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Occoneechee plays host to Northam, Governor’s annual fishing challenge

South Boston News
Gov. Ralph Northam poses with officers from the Virginia Department of Game and Inland Fisheries Saturday at Occoneechee State Park. The officers were there to promote National Hunting and Fishing Day and to handle registration and safety checks for the nearly 200 anglers participating in the Governor’s second annual Fishing Challenge.
SoVaNow.com / October 02, 2019
Gov. Ralph Northam kicked off his second annual fishing challenge at Occoneechee State Park on Saturday as part of his five-day tour of Virginia’s state parks.

The event was open to state employees, their families and retired state employees. Last year, the challenge took place at Claytor Lake State Park near Radford.

Northam spoke of how proud he was of the more than 100,000 people employed by the State and explained that he created the fishing challenge and “On the Square” events as a way to thank the employees by offering a variety of social, recreational, and educational activities.

Ahead of Saturday’s tour, he issued a proclamation recognizing Sept. 28 as Public Lands Day in Virginia. Across the Commonwealth, Virginia State Parks joined the celebration of National Public Lands Day with special programs, free parking, and volunteer events.

Dena Potter, who oversaw the governor’s fishing challenge as part of the On the SquareVA employee engagement program, said they were expecting approximately 200 anglers at the park Saturday morning starting around 6 a.m.

She and officials with the Department of Game and Inland Fisheries (DGIF) and Department of Conservation and Recreation were there starting at 5 a.m. to begin checking in challenge participants and to conduct safety checks on the boats before sending anglers out on the lake.

Occoneechee Park Manager Scott Shanklin said he was excited and honored that the governor and his staff chose Occoneechee State Park for their second annual fishing challenge.

He was equally happy that the governor was able to tour the park, enjoy a picnic dinner, and discuss tourism and economic development issues with Clarksville Town Manager Jeff Jones on Friday, ahead of the fishing challenge.

Several of the challenge participants chose to stay overnight in the park’s cabins.

Participants had the option of fishing from the shoreline, a boat or kayak. Since the event took place during the Department of Game and Inland Fisheries (DGIF) free fishing days, participants did not have to buy a fishing license or pay the usual park entrance fee.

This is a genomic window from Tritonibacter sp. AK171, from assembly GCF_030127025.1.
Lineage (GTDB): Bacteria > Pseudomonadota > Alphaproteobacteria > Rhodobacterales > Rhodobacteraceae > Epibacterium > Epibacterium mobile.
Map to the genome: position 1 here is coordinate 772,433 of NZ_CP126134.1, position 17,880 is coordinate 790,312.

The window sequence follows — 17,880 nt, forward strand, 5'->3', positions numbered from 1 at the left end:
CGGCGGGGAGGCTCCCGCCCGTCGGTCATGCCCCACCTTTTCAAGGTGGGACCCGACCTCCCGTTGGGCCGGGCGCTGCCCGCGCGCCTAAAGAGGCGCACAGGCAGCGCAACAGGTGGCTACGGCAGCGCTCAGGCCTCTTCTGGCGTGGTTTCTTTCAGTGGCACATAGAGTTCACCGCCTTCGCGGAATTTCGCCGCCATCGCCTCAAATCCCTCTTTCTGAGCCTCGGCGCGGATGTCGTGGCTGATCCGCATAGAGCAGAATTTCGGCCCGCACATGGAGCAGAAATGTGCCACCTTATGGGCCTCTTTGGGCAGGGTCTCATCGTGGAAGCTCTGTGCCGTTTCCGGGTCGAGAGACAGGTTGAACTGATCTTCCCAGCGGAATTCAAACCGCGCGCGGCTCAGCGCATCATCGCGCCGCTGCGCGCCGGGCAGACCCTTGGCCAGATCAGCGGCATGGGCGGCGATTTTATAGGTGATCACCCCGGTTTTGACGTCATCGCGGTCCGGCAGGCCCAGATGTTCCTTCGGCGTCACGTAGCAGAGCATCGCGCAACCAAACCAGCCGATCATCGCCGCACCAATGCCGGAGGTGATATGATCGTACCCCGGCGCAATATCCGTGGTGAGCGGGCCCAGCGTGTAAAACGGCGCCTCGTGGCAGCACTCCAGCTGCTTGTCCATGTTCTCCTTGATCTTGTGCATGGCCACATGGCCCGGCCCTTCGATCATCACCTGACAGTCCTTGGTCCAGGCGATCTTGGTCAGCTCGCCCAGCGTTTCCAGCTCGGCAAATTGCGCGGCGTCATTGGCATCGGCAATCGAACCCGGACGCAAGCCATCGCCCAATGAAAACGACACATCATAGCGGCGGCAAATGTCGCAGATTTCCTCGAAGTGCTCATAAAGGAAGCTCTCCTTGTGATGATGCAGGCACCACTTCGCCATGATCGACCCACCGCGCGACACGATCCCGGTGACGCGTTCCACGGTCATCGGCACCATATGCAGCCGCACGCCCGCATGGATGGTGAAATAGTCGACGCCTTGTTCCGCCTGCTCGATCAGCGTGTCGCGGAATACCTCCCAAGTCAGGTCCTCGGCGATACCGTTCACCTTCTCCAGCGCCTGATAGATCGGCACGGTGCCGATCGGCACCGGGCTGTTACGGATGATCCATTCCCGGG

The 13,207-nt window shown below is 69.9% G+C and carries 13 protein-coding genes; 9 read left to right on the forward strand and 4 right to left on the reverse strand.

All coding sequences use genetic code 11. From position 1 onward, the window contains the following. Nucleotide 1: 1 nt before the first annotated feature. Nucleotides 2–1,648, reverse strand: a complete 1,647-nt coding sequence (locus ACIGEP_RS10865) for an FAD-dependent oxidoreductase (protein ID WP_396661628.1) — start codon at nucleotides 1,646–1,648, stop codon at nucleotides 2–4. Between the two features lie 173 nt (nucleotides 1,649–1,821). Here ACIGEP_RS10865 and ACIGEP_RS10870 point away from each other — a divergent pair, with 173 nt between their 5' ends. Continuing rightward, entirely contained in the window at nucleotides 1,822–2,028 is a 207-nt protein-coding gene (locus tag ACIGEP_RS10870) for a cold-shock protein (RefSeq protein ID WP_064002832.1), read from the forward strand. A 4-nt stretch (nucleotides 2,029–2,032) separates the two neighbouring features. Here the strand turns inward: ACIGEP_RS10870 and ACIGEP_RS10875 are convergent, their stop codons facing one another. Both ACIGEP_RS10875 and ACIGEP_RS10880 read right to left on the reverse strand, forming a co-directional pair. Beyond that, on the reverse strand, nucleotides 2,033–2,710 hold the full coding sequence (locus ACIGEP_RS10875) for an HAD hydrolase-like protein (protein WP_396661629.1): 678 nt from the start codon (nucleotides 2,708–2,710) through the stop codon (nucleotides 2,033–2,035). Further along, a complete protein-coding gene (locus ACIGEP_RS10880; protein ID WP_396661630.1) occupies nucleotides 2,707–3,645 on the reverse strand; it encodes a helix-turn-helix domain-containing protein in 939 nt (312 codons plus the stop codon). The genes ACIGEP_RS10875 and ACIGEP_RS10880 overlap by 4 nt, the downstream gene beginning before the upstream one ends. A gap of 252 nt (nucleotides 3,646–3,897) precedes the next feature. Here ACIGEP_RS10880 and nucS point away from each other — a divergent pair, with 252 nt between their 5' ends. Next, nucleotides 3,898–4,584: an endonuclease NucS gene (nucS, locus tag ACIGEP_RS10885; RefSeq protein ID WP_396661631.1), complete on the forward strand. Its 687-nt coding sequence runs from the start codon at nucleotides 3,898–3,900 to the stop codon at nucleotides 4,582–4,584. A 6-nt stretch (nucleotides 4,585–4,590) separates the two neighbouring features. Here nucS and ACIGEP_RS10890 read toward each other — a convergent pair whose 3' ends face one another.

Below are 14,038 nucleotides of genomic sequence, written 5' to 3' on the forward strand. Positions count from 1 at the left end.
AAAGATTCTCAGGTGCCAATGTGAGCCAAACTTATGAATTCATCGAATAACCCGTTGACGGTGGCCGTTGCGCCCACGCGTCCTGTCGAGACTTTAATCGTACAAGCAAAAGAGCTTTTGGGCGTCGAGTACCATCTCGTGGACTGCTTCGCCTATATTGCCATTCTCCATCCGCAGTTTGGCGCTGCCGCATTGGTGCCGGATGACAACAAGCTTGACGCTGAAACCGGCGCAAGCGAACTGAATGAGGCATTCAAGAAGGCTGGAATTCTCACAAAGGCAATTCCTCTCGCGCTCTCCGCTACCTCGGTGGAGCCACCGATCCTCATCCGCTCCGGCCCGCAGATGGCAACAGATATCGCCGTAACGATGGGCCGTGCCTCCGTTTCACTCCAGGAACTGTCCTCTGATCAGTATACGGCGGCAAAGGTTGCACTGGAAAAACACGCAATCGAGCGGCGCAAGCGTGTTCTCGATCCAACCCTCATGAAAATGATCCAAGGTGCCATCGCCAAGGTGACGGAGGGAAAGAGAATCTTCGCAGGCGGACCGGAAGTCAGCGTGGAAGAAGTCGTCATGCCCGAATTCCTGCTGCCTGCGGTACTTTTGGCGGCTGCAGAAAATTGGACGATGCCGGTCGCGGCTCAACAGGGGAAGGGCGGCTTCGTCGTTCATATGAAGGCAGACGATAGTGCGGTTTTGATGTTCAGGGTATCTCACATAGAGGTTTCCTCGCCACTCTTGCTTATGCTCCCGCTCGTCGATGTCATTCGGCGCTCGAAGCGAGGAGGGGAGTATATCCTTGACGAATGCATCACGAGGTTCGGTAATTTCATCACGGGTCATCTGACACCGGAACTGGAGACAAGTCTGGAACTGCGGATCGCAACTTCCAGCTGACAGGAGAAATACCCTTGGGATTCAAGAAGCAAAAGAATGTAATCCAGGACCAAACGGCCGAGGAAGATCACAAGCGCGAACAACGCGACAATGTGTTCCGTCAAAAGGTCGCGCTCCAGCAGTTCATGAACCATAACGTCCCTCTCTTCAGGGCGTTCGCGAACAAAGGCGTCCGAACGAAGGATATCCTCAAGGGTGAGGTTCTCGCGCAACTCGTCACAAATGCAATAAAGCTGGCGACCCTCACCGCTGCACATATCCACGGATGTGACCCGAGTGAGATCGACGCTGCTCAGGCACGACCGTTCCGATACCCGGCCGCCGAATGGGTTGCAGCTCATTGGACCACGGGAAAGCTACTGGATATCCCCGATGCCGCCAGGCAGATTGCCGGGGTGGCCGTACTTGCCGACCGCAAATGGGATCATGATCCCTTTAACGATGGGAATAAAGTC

While Saturday’s event at Occoneechee State Park was for state employees, their families and state retirees, there was free fishing for everyone on Virginia’s public waterways around the state on Sept. 28-29, hosted by DGIF in conjunction with National Hunting and Fishing Day.

Dan Michaelson, the biologist for Buggs Island Lake, explained that the anglers were primarily fishing for large-mouth bass, but the reservoir is teeming with several fish species, including striped bass, catfish, sunfish, gars, grass carp, drum fish, crappie and more.

In a statement released ahead of the fishing challenge, Northam, himself an avid fisherman, said he was looking forward to joining the anglers. He and wife Pam were on the lake at 7 a.m. to start the challenge.

Northam used the tour to focus attention on the “exceptional landscapes, wildlife, culture, and environmental stewardship that make this Commonwealth great for residents and visitors alike” and to meet with more than a dozen outdoor recreation business owners and local economic development officials to discuss outdoor recreation, a key driver for Virginia’s economy, contributing nearly $22 billion annually and supporting 197,000 jobs

Earlier this summer the governor announced the creation of an Office of Outdoor Recreation to lead efforts to promote the outdoor recreation industry in Virginia and recruit new outdoor businesses to the Commonwealth.

“Each year millions of Virginians use state parks to pursue their outdoor recreation passions and to appreciate the paramount beauty of the natural resources of the Commonwealth,” said director of the Virginia Department of Conservation and Recreation Clyde Cristman. “We thank Gov. Northam for his commitment to both promoting the benefits of outdoor recreation while moving forward with strategic and forward-thinking actions that protect Virginia’s natural landscapes and environment for future generations.”

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